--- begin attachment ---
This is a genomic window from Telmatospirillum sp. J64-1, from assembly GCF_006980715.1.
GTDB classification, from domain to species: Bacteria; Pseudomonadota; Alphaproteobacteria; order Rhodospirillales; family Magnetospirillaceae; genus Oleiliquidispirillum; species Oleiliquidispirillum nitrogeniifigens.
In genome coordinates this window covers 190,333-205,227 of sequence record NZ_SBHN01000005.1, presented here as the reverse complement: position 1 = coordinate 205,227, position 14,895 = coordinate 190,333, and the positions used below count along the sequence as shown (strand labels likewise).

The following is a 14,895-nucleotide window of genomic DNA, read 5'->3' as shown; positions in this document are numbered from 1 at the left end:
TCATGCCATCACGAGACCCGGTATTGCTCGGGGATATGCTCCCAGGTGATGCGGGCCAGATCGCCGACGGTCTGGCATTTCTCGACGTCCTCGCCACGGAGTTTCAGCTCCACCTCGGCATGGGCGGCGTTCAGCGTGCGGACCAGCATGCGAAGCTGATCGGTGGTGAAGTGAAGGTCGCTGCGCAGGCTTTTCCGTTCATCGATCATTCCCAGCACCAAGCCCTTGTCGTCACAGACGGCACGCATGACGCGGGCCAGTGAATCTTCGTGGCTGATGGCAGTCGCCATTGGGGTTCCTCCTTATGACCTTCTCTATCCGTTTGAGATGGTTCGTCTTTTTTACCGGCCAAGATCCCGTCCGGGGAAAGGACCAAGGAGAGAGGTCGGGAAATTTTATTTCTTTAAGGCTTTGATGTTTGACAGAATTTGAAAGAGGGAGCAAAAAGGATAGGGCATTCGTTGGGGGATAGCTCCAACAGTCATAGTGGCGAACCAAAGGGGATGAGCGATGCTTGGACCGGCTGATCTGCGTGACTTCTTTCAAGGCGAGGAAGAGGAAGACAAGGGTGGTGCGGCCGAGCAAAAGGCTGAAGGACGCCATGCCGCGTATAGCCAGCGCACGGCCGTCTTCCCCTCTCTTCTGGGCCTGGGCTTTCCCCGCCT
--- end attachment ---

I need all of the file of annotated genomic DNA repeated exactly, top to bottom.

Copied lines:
This is a genomic window from Telmatospirillum sp. J64-1, from assembly GCF_006980715.1.
GTDB classification, from domain to species: Bacteria; Pseudomonadota; Alphaproteobacteria; order Rhodospirillales; family Magnetospirillaceae; genus Oleiliquidispirillum; species Oleiliquidispirillum nitrogeniifigens.
In genome coordinates this window covers 190,333-205,227 of sequence record NZ_SBHN01000005.1, presented here as the reverse complement: position 1 = coordinate 205,227, position 14,895 = coordinate 190,333, and the positions used below count along the sequence as shown (strand labels likewise).

The following is a 14,895-nucleotide window of genomic DNA, read 5'->3' as shown; positions in this document are numbered from 1 at the left end:
TCATGCCATCACGAGACCCGGTATTGCTCGGGGATATGCTCCCAGGTGATGCGGGCCAGATCGCCGACGGTCTGGCATTTCTCGACGTCCTCGCCACGGAGTTTCAGCTCCACCTCGGCATGGGCGGCGTTCAGCGTGCGGACCAGCATGCGAAGCTGATCGGTGGTGAAGTGAAGGTCGCTGCGCAGGCTTTTCCGTTCATCGATCATTCCCAGCACCAAGCCCTTGTCGTCACAGACGGCACGCATGACGCGGGCCAGTGAATCTTCGTGGCTGATGGCAGTCGCCATTGGGGTTCCTCCTTATGACCTTCTCTATCCGTTTGAGATGGTTCGTCTTTTTTACCGGCCAAGATCCCGTCCGGGGAAAGGACCAAGGAGAGAGGTCGGGAAATTTTATTTCTTTAAGGCTTTGATGTTTGACAGAATTTGAAAGAGGGAGCAAAAAGGATAGGGCATTCGTTGGGGGATAGCTCCAACAGTCATAGTGGCGAACCAAAGGGGATGAGCGATGCTTGGACCGGCTGATCTGCGTGACTTCTTTCAAGGCGAGGAAGAGGAAGACAAGGGTGGTGCGGCCGAGCAAAAGGCTGAAGGACGCCATGCCGCGTATAGCCAGCGCACGGCCGTCTTCCCCTCTCTTCTGGGCCTGGGCTTTCCCCGCCT